Outdoor Activities: Portability and noise level are key. An inverter generator might be your best bet for powering sensitive electronics.
Job Sites: Durability and power output are crucial. Look for a generator designed to handle the wear and tear of a construction site.
Tailgating and Parties: A balance between portability and power is essential, along with features like multiple outlets for various appliances.
Boating and Fishing: Consider a generator that’s marine-rated or designed for the specific challenges of a wet environment.
Small Businesses: Reliability and fuel efficiency are key, especially if the generator will be running for extended periods.
Once you’ve defined your primary purpose, you’ll have a clearer idea of what to look for in a portable generator.
Assess Your Power Needs
Once you’ve defined the primary purpose of your portable generator, the next logical step is to assess how much power you need. This is a critical factor that will influence not only the type of generator you choose but also its size and cost. Here’s how to go about it:
Calculate the Wattage
Start by listing all the devices and appliances you plan to power. Each item will have a specific wattage requirement, usually indicated on its label or in its manual. Sum up these wattages to get an estimate of your total power needs. Remember to account for both running and starting wattages, as some appliances require extra power to start.
|Household Item||Starting Wattage (W)||Running Wattage (W)|
|Incandescent Light Bulb||N/A||60 – 100|
|Compact Fluorescent Light (CFL)||N/A||14 – 23|
|LED Light Bulb||N/A||9 – 15|
|Refrigerator (top-freezer)||800 – 1200||100 – 800|
|Refrigerator (side-by-side)||1200 – 1800||100 – 800|
|Air Conditioner (5000 BTU)||1250 – 1500||500 – 600|
|Air Conditioner (10000 BTU)||2200 – 2500||800 – 1200|
|Microwave Oven||1000 – 1500||800 – 1000|
|Toaster Oven||1200 – 1800||1200 – 1500|
|Coffee Maker||800 – 1200||800 – 1200|
|Electric Kettle||1200 – 1500||1200 – 1500|
|Hair Dryer||1200 – 1800||800 – 1800|
|Washing Machine||1000 – 1500||500 – 1000|
|Dishwasher||1200 – 1500||1200 – 1500|
|Iron||1000 – 1800||1000 – 1800|
|Television (LCD/LED)||N/A||30 – 150|
|Television (Plasma)||N/A||150 – 500|
|Laptop||50 – 100||20 – 100|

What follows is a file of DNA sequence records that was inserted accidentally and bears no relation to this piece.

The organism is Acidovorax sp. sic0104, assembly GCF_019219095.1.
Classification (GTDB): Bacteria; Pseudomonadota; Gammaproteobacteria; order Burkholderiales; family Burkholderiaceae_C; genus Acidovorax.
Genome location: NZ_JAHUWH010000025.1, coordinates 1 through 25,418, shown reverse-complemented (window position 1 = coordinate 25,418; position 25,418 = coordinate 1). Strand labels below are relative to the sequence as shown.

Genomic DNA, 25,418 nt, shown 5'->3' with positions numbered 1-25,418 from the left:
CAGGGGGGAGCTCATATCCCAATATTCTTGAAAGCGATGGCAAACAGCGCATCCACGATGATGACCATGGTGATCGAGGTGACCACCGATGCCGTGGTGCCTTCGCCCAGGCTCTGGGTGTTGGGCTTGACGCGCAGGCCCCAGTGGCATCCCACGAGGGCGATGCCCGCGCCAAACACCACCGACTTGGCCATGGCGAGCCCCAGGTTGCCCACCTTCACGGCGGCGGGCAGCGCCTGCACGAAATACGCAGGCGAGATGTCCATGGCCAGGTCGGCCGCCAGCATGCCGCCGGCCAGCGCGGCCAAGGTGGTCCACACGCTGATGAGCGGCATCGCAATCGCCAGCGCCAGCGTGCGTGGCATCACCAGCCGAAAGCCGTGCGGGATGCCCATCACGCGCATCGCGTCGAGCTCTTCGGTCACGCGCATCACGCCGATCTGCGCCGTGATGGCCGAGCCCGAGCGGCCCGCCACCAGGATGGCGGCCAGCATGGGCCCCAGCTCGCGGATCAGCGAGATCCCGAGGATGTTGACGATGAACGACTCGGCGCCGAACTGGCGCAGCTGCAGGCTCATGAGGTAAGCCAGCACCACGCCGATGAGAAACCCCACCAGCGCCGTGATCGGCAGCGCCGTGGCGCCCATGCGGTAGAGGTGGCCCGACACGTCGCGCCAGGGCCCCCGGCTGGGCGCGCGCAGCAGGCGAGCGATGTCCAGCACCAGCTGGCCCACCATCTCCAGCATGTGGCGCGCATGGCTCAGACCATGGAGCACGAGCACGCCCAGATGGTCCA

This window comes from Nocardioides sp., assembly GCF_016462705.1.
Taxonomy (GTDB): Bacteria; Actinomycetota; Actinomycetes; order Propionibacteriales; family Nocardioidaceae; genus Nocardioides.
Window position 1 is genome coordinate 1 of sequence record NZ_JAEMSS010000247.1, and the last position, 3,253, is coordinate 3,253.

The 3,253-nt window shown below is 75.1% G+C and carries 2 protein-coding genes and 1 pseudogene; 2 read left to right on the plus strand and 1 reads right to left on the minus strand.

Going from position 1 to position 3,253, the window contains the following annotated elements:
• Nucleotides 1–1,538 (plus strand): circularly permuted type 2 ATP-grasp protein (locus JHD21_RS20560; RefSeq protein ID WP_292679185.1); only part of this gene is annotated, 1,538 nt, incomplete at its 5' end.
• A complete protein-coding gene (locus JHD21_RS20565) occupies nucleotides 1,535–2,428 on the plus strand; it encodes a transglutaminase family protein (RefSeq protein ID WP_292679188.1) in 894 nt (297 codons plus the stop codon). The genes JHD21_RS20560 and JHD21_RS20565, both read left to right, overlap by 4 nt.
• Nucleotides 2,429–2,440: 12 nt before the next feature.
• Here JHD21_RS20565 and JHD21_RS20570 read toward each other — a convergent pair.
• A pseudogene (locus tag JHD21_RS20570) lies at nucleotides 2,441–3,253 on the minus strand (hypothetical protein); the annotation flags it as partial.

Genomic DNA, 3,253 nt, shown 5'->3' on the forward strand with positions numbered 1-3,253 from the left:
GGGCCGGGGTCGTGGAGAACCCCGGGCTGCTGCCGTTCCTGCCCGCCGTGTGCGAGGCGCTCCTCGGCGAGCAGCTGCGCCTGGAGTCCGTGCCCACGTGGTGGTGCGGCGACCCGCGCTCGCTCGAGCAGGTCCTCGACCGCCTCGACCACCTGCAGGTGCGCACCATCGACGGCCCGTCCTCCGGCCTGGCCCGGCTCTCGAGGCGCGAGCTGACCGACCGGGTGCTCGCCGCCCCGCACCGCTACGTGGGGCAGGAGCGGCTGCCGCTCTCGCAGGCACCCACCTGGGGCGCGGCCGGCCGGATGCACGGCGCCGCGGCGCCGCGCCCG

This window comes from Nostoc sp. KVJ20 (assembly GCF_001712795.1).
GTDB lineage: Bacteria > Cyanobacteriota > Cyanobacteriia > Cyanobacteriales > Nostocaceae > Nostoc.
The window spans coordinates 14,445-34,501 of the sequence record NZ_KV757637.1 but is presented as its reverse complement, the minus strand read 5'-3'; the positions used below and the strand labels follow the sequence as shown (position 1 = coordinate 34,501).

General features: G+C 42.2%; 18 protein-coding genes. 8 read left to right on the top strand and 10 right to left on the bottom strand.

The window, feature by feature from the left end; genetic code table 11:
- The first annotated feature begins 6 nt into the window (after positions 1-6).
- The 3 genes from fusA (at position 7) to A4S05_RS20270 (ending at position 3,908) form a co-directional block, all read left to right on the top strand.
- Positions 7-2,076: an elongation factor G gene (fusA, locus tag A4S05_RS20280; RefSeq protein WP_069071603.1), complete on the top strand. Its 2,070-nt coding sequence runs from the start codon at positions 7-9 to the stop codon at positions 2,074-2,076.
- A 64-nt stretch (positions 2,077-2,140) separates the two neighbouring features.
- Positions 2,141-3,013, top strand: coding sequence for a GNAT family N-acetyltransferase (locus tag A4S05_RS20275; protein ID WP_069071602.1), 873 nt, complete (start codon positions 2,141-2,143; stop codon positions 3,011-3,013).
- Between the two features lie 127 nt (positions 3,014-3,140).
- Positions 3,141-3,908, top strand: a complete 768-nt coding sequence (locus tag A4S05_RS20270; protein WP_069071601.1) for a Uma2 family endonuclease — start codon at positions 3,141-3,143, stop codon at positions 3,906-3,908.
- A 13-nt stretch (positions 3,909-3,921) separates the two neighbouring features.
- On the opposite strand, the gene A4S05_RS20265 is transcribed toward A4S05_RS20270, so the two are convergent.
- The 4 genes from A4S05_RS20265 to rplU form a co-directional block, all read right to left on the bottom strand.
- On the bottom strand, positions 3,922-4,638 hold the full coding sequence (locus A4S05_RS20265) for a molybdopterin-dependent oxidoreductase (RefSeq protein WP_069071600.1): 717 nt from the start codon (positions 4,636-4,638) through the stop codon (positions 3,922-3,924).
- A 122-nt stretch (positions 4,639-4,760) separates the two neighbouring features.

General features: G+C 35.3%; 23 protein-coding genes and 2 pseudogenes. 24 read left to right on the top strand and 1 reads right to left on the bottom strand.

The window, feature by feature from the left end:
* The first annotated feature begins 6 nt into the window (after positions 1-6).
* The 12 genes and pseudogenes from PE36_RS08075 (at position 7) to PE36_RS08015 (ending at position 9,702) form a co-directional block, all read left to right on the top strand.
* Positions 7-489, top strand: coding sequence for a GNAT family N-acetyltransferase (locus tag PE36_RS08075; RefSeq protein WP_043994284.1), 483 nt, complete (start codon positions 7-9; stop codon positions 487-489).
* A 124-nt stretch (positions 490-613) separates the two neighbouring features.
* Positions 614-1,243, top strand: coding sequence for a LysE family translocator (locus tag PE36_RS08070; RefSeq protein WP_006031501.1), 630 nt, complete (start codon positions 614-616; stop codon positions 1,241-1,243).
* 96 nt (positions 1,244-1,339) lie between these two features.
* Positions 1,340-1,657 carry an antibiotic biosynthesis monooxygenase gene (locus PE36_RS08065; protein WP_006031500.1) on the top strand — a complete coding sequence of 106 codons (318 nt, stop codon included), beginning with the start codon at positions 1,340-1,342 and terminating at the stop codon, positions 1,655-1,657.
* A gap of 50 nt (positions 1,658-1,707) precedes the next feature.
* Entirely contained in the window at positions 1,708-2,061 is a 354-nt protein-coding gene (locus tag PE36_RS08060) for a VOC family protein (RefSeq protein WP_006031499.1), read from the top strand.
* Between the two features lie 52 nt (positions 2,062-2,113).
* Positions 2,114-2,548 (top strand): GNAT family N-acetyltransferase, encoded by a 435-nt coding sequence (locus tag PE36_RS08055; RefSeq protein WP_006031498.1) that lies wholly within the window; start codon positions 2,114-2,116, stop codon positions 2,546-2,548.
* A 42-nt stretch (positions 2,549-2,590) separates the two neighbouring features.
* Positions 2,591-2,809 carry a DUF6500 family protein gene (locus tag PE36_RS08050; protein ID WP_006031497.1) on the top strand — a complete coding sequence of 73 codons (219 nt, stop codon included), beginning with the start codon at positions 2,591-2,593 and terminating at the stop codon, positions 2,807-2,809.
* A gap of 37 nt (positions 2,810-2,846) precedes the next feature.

|Sump Pump||800 – 1200||800 – 1200|
|Desktop Computer||200 – 600||150 – 300|
Consider Peak vs. Continuous Power
Generators often have two power ratings: peak (or surge) power and continuous (or rated) power. Peak power is the maximum wattage the generator can handle briefly, while continuous power is what it can sustain for longer periods. Make sure your calculated wattage falls within the generator’s continuous power rating.
Factor in Future Needs
It’s wise to consider any future power needs you may have. If you plan to add more devices or appliances, or if your power needs are likely to increase for any reason, opt for a generator with some extra capacity.
The Importance of Accurate Assessment
An accurate assessment of your power needs will help you avoid two common pitfalls:
- Under-sizing: Choosing a generator that can’t meet your power needs will lead to frequent overloads and may damage both the generator and your appliances.
- Over-sizing: Opting for a generator that’s too powerful can be inefficient and result in higher fuel consumption and maintenance costs.
Emergency Backup: If you need to power essential home appliances like a refrigerator, lights, and a heating system, you might need a generator with at least 5000 watts.
Outdoor Activities: For camping or tailgating, a smaller, more portable generator with a rating of around 2000 watts may suffice.
Job Sites: Power needs can vary widely, but industrial tools often require higher wattages. A generator with at least 8000 watts may be necessary for heavy-duty work.
By carefully assessing the amount of power you need in relation to your primary purpose for the generator, you’ll be better positioned to buy the right portable generator for your needs.
Explore Fuel Options and Their Implications
The type of fuel your generator uses can have a significant impact on its efficiency, cost, and environmental footprint. Here’s a breakdown of the most common fuel types and their implications:
Gasoline is the most commonly used fuel for portable generators. It’s readily available and offers a decent balance between price and performance.
It’s ideal for short-term, intermittent use like outdoor activities or as a temporary backup during power outages.
- Widely available and easy to store
- Generally less expensive upfront